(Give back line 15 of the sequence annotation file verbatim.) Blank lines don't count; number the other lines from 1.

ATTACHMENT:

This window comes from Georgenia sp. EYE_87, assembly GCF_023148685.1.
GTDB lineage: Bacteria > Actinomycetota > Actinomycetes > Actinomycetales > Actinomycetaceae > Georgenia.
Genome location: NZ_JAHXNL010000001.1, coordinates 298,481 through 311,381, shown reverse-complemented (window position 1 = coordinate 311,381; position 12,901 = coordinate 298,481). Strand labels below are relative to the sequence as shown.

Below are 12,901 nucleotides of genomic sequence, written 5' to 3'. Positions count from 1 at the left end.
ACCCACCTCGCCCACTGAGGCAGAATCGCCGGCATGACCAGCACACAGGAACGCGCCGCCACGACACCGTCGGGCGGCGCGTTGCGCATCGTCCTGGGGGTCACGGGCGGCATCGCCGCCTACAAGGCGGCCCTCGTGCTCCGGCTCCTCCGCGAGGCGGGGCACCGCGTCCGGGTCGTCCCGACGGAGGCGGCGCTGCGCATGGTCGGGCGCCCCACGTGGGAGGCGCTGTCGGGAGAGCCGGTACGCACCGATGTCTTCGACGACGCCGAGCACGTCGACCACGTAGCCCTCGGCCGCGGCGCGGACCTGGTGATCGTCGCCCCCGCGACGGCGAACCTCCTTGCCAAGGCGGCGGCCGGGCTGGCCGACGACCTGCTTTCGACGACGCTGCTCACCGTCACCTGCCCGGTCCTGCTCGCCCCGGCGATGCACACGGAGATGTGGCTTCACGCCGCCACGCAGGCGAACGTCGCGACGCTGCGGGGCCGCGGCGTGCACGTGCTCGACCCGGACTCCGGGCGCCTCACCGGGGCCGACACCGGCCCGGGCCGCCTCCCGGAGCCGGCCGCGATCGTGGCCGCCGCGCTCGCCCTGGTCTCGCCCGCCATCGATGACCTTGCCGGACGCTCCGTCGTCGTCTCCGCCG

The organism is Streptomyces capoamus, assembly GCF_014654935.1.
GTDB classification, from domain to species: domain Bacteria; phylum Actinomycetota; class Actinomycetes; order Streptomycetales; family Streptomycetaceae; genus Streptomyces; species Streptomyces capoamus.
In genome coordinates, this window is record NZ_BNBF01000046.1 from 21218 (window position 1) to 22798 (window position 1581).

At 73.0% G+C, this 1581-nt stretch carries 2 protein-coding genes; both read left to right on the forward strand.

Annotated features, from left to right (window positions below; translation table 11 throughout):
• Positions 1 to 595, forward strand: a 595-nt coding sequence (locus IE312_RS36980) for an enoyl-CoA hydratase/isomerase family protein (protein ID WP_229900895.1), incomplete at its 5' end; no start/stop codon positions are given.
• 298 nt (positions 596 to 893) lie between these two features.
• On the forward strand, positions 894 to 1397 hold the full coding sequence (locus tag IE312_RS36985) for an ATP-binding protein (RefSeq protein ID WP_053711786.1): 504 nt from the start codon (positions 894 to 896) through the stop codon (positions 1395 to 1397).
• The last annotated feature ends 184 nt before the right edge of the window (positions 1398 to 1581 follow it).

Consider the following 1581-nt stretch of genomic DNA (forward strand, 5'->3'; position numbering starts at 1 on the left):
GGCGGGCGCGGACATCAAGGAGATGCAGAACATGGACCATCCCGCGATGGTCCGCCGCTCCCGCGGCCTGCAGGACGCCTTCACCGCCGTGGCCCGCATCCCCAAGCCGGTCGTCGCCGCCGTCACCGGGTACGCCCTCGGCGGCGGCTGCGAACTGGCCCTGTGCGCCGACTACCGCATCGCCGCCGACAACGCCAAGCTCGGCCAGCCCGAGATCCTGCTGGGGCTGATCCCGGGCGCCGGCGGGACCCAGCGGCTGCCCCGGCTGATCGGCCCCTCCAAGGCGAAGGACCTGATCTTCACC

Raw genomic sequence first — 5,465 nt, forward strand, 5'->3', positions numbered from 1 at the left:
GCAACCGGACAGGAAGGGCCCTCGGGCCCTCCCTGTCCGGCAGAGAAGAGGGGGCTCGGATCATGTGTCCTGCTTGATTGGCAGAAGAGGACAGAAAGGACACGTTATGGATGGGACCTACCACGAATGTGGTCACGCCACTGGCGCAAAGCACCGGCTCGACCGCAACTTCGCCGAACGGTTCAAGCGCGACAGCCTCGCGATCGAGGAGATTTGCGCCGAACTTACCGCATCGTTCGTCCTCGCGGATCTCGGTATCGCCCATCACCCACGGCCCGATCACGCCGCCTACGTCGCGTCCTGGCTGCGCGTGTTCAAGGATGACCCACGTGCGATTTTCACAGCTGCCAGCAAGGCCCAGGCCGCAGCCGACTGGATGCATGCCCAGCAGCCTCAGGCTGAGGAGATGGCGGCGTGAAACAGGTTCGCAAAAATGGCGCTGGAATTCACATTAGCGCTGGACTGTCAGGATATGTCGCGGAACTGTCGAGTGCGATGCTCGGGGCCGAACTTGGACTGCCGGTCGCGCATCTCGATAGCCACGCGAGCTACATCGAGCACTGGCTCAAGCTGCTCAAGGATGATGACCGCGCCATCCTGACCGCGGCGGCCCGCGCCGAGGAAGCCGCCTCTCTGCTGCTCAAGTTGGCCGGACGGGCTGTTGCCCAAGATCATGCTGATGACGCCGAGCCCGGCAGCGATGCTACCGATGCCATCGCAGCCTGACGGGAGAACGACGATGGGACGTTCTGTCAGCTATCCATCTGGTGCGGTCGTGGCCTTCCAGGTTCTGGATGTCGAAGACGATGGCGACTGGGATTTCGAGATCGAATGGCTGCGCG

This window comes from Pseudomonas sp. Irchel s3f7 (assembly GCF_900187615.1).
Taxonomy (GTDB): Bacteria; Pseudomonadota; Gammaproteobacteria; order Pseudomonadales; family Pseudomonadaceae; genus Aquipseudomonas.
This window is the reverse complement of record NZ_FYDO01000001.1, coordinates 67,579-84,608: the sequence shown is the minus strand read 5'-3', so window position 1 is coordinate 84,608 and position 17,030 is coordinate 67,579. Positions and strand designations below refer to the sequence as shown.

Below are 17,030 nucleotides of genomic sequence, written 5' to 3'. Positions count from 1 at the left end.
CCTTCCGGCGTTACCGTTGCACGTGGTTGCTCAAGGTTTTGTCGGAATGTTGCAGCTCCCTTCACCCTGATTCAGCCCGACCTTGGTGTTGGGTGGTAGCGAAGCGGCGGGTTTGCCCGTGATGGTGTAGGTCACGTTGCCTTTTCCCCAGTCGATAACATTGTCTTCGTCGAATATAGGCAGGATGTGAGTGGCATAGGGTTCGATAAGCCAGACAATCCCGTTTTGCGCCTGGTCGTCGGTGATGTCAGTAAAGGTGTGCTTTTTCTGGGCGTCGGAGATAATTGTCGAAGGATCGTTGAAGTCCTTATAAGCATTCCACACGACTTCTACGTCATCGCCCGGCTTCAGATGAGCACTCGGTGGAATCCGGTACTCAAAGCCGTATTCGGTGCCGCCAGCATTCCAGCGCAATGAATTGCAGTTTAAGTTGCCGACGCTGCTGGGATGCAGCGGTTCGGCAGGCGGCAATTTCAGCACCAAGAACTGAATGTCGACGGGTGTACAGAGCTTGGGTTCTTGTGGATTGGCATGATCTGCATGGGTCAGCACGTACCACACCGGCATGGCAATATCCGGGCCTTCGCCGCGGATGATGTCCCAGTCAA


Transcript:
Consider the following 1581-nt stretch of genomic DNA (forward strand, 5'->3'; position numbering starts at 1 on the left):